Working from home.
Masks when you transition back into the office.
Essential workers only in the cubicles.
Months long reductions in salaries.
More detailed office cleaning protocols.
The list of changes at work go on and on. And just when you have become accustomed to a new set of guidelines you find out that there are now other policies and procedures that will be put in place.
If you work in the banking industry, however, you realize that even though the lobbies may remain closed or only available by appointment only that the processing of transactions remains one of the most essential parts of keeping the economy running. The fact of the matter is, any time a card is swiped, both retailers and consumers rely on successful electronic transactions. And behind everyone of these transactions is a complicated system of cold and hot aisle containment solutions, various types of server racks, and data cabinets. For example, around the time that the first set of stimulus checks were distributed to Americans, these hot aisle containment solutions were running more transactions than is normal for even the day after Thanksgiving shopping sales. As card holders across the country began checkin their online account balances not just once, but several times a day to see if they had received the promised money, the amount of traffic that was accessing the digital information that was stored in hot aisle containment solutions was historic.
Load Ratings for Data Racks and Traffic Percentages for Data Servers Remain Essential to the Economy
In a time when the U.S. Mint has stopped or slowed production because of the pandemic some Americans are beginning to realize what a cashless society might look like. And as retailers are asking for exact change or card swipes as often as possible, there are many retailers who are simply offering gift cards loaded with the change that needs to be given to consumers. Every one of these card swipes, of course, relies on an accurate accounting of what funds available. And in the world of banking and other kinds of electronic transactions, everyone of these card swipes leads back to cold or hot aisle containment solutions. Data centers both large and small are necessary parts of the digital world we now live in.
The latest research indicates that as many as 82% of companies reportedly saved money by moving to the cloud. These transitions to cloud storage, however, rely on the services and storage provided by data centers. For while so many people love to throw the phrase the cloud around, there is actually a real life, physical data center that is required for all of this digital data. Managed by a team of professionals, these data centers are, in turn, only as effective as the physical rooms where servers are located. For example, more than 65% of IT equipment failures are directly attributed to inadequate, poorly maintained or failed air conditioning in the server room. The careful positioning of hot and cold aisles also play unimportant role in making sure that air conditioning systems can operate effectively and maintain the climate that is needed to protect these expensive servers.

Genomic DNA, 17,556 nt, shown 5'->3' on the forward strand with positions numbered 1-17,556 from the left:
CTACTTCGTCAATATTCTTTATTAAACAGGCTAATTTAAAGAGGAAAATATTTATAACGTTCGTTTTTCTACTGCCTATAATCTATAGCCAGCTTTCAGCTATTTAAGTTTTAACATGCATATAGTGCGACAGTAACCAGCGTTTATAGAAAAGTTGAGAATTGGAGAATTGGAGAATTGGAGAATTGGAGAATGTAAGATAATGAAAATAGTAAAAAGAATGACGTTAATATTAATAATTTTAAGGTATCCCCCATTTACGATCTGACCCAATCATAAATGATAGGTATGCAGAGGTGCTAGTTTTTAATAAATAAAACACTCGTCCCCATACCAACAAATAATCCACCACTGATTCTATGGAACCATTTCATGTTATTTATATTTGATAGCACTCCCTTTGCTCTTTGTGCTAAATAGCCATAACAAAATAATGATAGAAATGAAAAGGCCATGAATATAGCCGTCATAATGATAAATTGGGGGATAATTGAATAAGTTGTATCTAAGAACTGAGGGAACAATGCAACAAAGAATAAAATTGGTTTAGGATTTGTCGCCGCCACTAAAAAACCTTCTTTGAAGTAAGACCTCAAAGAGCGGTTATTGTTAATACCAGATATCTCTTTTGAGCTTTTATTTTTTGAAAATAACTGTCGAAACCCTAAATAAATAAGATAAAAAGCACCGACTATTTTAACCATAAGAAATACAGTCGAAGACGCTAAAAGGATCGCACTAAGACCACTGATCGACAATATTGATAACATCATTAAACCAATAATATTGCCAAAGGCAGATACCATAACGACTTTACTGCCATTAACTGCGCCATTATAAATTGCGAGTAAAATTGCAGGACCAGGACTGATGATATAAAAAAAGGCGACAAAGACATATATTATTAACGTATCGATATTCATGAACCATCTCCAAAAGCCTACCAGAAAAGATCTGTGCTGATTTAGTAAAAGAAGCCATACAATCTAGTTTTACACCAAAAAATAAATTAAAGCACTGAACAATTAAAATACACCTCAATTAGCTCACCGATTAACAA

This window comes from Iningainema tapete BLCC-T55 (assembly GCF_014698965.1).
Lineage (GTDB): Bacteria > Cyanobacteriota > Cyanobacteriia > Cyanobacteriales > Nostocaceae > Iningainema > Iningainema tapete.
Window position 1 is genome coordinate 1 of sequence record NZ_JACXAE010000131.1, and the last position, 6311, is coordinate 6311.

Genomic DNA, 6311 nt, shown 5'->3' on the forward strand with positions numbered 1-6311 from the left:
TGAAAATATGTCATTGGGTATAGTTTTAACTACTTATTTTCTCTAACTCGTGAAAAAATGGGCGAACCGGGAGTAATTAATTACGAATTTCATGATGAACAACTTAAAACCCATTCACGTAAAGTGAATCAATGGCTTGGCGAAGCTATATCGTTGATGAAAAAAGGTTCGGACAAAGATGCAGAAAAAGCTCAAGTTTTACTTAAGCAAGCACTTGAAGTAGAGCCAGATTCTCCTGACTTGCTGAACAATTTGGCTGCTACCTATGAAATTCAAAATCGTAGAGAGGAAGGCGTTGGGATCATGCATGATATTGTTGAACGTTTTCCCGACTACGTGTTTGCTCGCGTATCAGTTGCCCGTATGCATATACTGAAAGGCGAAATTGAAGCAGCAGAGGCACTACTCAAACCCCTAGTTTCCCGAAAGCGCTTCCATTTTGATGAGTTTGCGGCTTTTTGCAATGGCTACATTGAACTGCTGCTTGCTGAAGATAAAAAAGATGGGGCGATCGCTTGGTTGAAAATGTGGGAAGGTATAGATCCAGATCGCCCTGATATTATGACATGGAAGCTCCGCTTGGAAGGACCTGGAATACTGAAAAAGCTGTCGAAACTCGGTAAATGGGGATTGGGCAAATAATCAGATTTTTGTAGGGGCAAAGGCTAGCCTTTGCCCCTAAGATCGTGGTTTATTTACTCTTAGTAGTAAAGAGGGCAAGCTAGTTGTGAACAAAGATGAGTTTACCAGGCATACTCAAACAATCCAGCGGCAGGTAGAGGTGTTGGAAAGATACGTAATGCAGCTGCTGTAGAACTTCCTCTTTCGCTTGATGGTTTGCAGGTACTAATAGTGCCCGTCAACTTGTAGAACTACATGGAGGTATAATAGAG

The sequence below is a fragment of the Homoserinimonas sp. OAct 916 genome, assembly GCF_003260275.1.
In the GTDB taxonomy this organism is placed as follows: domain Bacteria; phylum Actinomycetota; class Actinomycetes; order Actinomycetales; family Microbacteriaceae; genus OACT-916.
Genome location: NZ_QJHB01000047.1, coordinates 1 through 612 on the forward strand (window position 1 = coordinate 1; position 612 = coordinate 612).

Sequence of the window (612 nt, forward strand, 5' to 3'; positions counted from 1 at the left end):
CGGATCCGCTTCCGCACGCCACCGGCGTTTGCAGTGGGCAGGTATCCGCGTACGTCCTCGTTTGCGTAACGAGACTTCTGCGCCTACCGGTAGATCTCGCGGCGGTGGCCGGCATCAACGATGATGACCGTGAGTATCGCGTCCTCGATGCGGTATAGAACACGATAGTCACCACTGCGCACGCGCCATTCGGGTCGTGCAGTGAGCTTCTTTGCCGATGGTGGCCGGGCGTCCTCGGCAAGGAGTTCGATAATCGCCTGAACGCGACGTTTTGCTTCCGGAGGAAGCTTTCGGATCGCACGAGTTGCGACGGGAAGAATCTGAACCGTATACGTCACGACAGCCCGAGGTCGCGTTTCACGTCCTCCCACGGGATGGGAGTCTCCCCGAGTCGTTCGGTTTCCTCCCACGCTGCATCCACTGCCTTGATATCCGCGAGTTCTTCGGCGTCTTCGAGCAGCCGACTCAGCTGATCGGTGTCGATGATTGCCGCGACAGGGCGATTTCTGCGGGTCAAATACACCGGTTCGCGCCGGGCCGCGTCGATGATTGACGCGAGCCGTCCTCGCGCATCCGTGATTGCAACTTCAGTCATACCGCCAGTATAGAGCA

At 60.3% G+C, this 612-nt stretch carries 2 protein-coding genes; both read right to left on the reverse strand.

Cooling Costs Are Significant in Data Centers of All Sizes
As advancements in technology continue, it should come as no surprise that data centers more than seven years old are considered out of date as per Green Computing norms. In practice, however, the average life of a data center is considered to be nine years. And based on current electricity price increases and the carbon levy this cost could rise by as much as 67% in the next three years. For this reason, air conditioning efficiency improvements can reduce these energy costs by up to 35%. As a result, 80% of data centers employ or are looking into installing hot or cold aisle containment systems to keep servers at the correct temperatures and reduce unnecessary energy use.
Most consumers may not realize that the card swipe they use to purchase groceries or gas are part of a data center that has the power density that is 100 times more than that of a large commercial office building and is equivalent to nine, small sized shopping malls, but it is true.